Category Archives: Essay Writing

The Book Whisperer Reflects on Journaling & Wordsmith Deck Prompts



For those who like to write journals but occasionally (or often) find themselves stuck for a topic, Wordsmith Deck from BestSelf Co,, offers a way to get out of a rut or to inspire thoughts.

The back of the box provides the following quotation from William Wordsworth: “Fill your paper with the breathings of your heart.”

The Wordsmith Deck contains 100 prompt cards in six categories:

Life, Education & Career, Love & Relationships, Self-Reflection, Random, and World.

The best part about using the Wordsmith Deck? No rules! Writers can shuffle the cards and choose one as a starting point for a journal entry. Perhaps one day, writing about relationships is on the writer’s mind, so he/she selects a card from that category.

As the creators of Wordsmith Deck point out, the prompts are reusable! That is, a writer could write by following a given prompt one time and then still write about that same prompt another time in a different frame of mind.

Maud Purcell, LCSW, CEAP, wrote “The Health Benefits of Journaling” for, Purcell explains the benefits of journaling on a regular basis. She emphasizes that journaling can clarify thoughts and encourage creativity among other benefits.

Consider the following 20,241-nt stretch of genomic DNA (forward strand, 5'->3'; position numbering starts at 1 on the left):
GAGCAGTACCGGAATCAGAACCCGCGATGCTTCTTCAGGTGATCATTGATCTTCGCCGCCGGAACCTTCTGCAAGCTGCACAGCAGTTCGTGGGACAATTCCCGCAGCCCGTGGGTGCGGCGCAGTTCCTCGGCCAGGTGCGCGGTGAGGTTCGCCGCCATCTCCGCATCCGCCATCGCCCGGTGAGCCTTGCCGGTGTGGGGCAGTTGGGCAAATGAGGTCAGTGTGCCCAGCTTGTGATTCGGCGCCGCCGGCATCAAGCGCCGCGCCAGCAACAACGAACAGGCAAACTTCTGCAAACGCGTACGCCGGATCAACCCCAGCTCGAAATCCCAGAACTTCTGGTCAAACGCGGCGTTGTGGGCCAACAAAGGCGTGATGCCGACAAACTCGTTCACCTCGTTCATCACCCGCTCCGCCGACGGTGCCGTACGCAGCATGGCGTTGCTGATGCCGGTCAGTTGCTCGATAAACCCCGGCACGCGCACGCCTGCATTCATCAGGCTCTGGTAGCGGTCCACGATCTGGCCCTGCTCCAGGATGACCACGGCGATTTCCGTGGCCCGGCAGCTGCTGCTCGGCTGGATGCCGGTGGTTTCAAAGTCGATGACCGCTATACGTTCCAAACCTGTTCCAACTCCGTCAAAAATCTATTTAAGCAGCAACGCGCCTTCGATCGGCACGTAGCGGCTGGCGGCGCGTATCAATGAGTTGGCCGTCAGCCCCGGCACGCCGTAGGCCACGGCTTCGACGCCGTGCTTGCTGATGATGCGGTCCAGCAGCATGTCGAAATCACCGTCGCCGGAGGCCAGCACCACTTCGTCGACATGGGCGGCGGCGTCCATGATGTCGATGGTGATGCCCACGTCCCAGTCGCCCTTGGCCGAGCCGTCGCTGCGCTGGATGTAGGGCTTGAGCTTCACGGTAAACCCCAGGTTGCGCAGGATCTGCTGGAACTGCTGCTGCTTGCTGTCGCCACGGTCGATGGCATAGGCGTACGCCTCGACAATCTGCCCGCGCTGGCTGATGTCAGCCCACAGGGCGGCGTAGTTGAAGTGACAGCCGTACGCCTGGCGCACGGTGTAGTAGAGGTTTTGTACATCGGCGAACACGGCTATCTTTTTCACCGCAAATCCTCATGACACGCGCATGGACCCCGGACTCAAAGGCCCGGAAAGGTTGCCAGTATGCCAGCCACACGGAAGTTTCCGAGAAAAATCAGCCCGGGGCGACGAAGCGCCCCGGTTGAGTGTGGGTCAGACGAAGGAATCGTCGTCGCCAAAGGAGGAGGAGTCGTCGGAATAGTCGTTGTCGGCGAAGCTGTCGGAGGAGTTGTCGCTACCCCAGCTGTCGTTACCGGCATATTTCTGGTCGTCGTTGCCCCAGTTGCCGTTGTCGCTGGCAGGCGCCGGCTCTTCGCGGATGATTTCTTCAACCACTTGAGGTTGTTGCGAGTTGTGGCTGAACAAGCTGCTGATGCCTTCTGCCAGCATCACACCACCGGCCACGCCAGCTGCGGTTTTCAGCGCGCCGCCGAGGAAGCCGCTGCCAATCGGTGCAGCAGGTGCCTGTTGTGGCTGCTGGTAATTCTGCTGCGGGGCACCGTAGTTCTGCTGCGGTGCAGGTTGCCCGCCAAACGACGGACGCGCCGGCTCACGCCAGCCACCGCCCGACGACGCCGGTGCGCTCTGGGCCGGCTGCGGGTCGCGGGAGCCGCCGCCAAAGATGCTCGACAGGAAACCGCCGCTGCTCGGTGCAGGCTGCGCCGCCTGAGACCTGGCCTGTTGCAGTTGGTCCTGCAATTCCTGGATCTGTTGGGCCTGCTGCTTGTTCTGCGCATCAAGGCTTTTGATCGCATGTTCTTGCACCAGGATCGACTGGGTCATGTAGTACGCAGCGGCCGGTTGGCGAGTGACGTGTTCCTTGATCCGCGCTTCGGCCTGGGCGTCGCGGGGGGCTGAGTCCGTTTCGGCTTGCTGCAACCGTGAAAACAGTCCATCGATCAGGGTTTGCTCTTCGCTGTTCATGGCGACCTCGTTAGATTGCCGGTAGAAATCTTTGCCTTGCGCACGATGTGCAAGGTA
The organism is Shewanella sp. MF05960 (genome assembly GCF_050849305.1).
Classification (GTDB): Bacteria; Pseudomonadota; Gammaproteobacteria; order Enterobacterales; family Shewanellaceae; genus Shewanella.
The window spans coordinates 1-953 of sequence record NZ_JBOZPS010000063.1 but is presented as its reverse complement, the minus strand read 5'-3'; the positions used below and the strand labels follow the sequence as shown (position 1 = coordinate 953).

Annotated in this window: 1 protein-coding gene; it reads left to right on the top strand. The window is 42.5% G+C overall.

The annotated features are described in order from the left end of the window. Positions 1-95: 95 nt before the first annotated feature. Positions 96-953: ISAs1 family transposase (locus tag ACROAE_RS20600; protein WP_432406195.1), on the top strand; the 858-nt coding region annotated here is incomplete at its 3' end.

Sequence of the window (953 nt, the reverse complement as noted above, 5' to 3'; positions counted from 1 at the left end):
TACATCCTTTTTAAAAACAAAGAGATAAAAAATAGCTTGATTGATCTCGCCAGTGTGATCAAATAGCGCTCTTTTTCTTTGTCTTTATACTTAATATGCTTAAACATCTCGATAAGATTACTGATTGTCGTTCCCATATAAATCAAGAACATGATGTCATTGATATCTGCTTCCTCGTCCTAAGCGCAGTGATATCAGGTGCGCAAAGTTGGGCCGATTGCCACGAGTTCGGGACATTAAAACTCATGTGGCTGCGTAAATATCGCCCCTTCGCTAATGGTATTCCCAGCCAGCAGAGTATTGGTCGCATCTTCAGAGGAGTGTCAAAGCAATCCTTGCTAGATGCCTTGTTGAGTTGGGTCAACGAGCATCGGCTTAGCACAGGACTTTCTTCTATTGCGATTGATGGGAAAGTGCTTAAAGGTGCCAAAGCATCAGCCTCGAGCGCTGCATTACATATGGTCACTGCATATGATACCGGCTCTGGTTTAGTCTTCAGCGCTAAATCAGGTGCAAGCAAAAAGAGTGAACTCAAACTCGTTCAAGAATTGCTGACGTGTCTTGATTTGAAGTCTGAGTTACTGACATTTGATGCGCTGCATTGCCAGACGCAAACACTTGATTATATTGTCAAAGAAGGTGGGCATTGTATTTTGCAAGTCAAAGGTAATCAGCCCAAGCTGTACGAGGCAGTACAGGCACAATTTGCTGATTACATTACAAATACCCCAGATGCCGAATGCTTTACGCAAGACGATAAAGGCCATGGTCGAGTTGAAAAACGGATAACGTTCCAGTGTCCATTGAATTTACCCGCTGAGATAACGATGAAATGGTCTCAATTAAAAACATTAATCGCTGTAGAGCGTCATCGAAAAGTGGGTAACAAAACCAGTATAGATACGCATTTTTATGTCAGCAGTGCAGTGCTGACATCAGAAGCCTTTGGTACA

Alan Henry wrote “Why You Should Keep a Journal (and How to Start Yours) for, Henry reiterates Purcell’s claims and cites university studies which promote the benefits of regular journaling habits. Henry explains that the “very act of keeping a journal can help you brainstorm.”

When I taught Comp I and II, I had a student who worked in construction while he was attending college. During one of our conversations, he told me he kept a journal. In the journal, he not only wrote about ideas that occurred to him, he also kept track of shipments of construction materials, including dates of delivery and contents as well as condition of the delivered items. The journal had saved his company money when disputes arose over delivered goods because he had a record.

Journaling should not depend upon the kind of notebook the writer uses. Often, would-be writers focus on the materials or getting the right place to write rather than simply getting to the business of writing itself. Use an inexpensive spiral notebook, a blank book from the Dollar Store, or write at the computer, but write.